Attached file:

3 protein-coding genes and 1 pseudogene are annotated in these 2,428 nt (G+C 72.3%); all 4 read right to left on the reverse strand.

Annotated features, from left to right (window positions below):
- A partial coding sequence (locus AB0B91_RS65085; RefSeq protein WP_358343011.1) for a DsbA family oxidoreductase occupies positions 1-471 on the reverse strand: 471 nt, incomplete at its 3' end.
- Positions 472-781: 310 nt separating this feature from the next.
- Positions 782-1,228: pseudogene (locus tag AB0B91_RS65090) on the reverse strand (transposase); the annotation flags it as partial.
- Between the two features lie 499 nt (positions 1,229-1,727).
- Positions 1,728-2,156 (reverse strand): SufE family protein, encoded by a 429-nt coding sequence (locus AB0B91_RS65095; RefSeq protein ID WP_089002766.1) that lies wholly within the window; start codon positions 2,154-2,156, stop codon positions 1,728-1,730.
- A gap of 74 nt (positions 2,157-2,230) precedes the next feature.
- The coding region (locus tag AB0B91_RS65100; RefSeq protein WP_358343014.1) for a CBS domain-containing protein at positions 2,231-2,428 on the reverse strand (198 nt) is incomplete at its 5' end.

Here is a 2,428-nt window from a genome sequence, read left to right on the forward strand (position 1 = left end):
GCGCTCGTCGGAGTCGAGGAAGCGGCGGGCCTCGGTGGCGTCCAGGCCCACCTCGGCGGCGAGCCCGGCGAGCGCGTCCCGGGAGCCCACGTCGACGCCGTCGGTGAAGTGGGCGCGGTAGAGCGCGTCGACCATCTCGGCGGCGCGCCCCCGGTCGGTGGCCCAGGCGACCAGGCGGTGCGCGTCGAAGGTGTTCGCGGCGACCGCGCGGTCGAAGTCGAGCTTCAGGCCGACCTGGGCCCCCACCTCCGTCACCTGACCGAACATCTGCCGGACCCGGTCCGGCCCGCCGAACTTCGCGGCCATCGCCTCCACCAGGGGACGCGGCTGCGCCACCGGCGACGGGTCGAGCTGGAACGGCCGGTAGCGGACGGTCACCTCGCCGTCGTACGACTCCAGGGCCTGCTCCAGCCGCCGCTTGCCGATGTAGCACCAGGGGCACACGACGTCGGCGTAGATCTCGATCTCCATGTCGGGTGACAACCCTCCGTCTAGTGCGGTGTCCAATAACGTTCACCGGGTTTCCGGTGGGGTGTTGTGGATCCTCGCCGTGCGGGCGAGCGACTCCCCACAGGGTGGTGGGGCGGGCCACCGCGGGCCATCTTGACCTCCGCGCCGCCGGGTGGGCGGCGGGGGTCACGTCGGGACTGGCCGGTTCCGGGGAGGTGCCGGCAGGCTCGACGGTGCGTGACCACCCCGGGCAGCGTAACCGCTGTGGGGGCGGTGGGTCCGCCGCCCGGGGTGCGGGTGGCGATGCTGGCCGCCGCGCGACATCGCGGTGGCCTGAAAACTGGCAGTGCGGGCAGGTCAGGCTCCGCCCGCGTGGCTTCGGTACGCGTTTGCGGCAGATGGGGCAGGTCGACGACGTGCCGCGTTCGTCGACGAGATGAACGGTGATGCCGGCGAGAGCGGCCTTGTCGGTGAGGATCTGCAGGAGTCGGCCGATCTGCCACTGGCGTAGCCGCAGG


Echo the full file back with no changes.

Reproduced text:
3 protein-coding genes and 1 pseudogene are annotated in these 2,428 nt (G+C 72.3%); all 4 read right to left on the reverse strand.

Annotated features, from left to right (window positions below):
- A partial coding sequence (locus AB0B91_RS65085; RefSeq protein WP_358343011.1) for a DsbA family oxidoreductase occupies positions 1-471 on the reverse strand: 471 nt, incomplete at its 3' end.
- Positions 472-781: 310 nt separating this feature from the next.
- Positions 782-1,228: pseudogene (locus tag AB0B91_RS65090) on the reverse strand (transposase); the annotation flags it as partial.
- Between the two features lie 499 nt (positions 1,229-1,727).
- Positions 1,728-2,156 (reverse strand): SufE family protein, encoded by a 429-nt coding sequence (locus AB0B91_RS65095; RefSeq protein ID WP_089002766.1) that lies wholly within the window; start codon positions 2,154-2,156, stop codon positions 1,728-1,730.
- A gap of 74 nt (positions 2,157-2,230) precedes the next feature.
- The coding region (locus tag AB0B91_RS65100; RefSeq protein WP_358343014.1) for a CBS domain-containing protein at positions 2,231-2,428 on the reverse strand (198 nt) is incomplete at its 5' end.

Here is a 2,428-nt window from a genome sequence, read left to right on the forward strand (position 1 = left end):
GCGCTCGTCGGAGTCGAGGAAGCGGCGGGCCTCGGTGGCGTCCAGGCCCACCTCGGCGGCGAGCCCGGCGAGCGCGTCCCGGGAGCCCACGTCGACGCCGTCGGTGAAGTGGGCGCGGTAGAGCGCGTCGACCATCTCGGCGGCGCGCCCCCGGTCGGTGGCCCAGGCGACCAGGCGGTGCGCGTCGAAGGTGTTCGCGGCGACCGCGCGGTCGAAGTCGAGCTTCAGGCCGACCTGGGCCCCCACCTCCGTCACCTGACCGAACATCTGCCGGACCCGGTCCGGCCCGCCGAACTTCGCGGCCATCGCCTCCACCAGGGGACGCGGCTGCGCCACCGGCGACGGGTCGAGCTGGAACGGCCGGTAGCGGACGGTCACCTCGCCGTCGTACGACTCCAGGGCCTGCTCCAGCCGCCGCTTGCCGATGTAGCACCAGGGGCACACGACGTCGGCGTAGATCTCGATCTCCATGTCGGGTGACAACCCTCCGTCTAGTGCGGTGTCCAATAACGTTCACCGGGTTTCCGGTGGGGTGTTGTGGATCCTCGCCGTGCGGGCGAGCGACTCCCCACAGGGTGGTGGGGCGGGCCACCGCGGGCCATCTTGACCTCCGCGCCGCCGGGTGGGCGGCGGGGGTCACGTCGGGACTGGCCGGTTCCGGGGAGGTGCCGGCAGGCTCGACGGTGCGTGACCACCCCGGGCAGCGTAACCGCTGTGGGGGCGGTGGGTCCGCCGCCCGGGGTGCGGGTGGCGATGCTGGCCGCCGCGCGACATCGCGGTGGCCTGAAAACTGGCAGTGCGGGCAGGTCAGGCTCCGCCCGCGTGGCTTCGGTACGCGTTTGCGGCAGATGGGGCAGGTCGACGACGTGCCGCGTTCGTCGACGAGATGAACGGTGATGCCGGCGAGAGCGGCCTTGTCGGTGAGGATCTGCAGGAGTCGGCCGATCTGCCACTGGCGTAGCCGCAGG